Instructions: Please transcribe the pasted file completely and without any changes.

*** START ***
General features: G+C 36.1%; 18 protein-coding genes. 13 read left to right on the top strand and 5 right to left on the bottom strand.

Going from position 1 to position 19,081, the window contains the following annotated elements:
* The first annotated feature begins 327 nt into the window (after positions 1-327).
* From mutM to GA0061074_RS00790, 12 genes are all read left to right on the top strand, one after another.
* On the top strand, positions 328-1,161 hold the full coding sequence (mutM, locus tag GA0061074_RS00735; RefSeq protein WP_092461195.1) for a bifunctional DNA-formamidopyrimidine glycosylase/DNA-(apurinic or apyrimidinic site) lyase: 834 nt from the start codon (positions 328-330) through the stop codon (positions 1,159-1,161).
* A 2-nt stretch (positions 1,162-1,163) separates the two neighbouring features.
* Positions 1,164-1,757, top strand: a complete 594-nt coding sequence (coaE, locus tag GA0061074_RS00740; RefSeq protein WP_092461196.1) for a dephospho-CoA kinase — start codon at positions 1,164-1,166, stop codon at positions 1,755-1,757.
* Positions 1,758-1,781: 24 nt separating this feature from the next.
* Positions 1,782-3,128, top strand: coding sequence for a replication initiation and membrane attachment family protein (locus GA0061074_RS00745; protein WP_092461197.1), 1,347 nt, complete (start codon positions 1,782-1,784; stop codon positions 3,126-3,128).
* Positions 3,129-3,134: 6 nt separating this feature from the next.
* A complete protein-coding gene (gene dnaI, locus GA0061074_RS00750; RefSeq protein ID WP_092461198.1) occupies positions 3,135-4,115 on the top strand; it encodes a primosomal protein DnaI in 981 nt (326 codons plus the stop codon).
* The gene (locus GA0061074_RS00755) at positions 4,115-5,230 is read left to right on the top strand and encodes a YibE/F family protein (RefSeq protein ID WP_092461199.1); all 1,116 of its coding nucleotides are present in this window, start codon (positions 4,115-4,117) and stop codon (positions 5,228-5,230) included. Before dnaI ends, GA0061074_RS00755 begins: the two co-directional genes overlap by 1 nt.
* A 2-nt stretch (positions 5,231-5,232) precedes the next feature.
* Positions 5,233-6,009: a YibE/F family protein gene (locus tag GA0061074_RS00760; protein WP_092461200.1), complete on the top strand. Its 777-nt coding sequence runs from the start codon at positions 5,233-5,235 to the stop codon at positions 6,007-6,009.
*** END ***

General features: G+C 36.1%; 18 protein-coding genes. 13 read left to right on the top strand and 5 right to left on the bottom strand.

Going from position 1 to position 19,081, the window contains the following annotated elements:
* The first annotated feature begins 327 nt into the window (after positions 1-327).
* From mutM to GA0061074_RS00790, 12 genes are all read left to right on the top strand, one after another.
* On the top strand, positions 328-1,161 hold the full coding sequence (mutM, locus tag GA0061074_RS00735; RefSeq protein WP_092461195.1) for a bifunctional DNA-formamidopyrimidine glycosylase/DNA-(apurinic or apyrimidinic site) lyase: 834 nt from the start codon (positions 328-330) through the stop codon (positions 1,159-1,161).
* A 2-nt stretch (positions 1,162-1,163) separates the two neighbouring features.
* Positions 1,164-1,757, top strand: a complete 594-nt coding sequence (coaE, locus tag GA0061074_RS00740; RefSeq protein WP_092461196.1) for a dephospho-CoA kinase — start codon at positions 1,164-1,166, stop codon at positions 1,755-1,757.
* Positions 1,758-1,781: 24 nt separating this feature from the next.
* Positions 1,782-3,128, top strand: coding sequence for a replication initiation and membrane attachment family protein (locus GA0061074_RS00745; protein WP_092461197.1), 1,347 nt, complete (start codon positions 1,782-1,784; stop codon positions 3,126-3,128).
* Positions 3,129-3,134: 6 nt separating this feature from the next.
* A complete protein-coding gene (gene dnaI, locus GA0061074_RS00750; RefSeq protein ID WP_092461198.1) occupies positions 3,135-4,115 on the top strand; it encodes a primosomal protein DnaI in 981 nt (326 codons plus the stop codon).
* The gene (locus GA0061074_RS00755) at positions 4,115-5,230 is read left to right on the top strand and encodes a YibE/F family protein (RefSeq protein ID WP_092461199.1); all 1,116 of its coding nucleotides are present in this window, start codon (positions 4,115-4,117) and stop codon (positions 5,228-5,230) included. Before dnaI ends, GA0061074_RS00755 begins: the two co-directional genes overlap by 1 nt.
* A 2-nt stretch (positions 5,231-5,232) precedes the next feature.
* Positions 5,233-6,009: a YibE/F family protein gene (locus tag GA0061074_RS00760; protein WP_092461200.1), complete on the top strand. Its 777-nt coding sequence runs from the start codon at positions 5,233-5,235 to the stop codon at positions 6,007-6,009.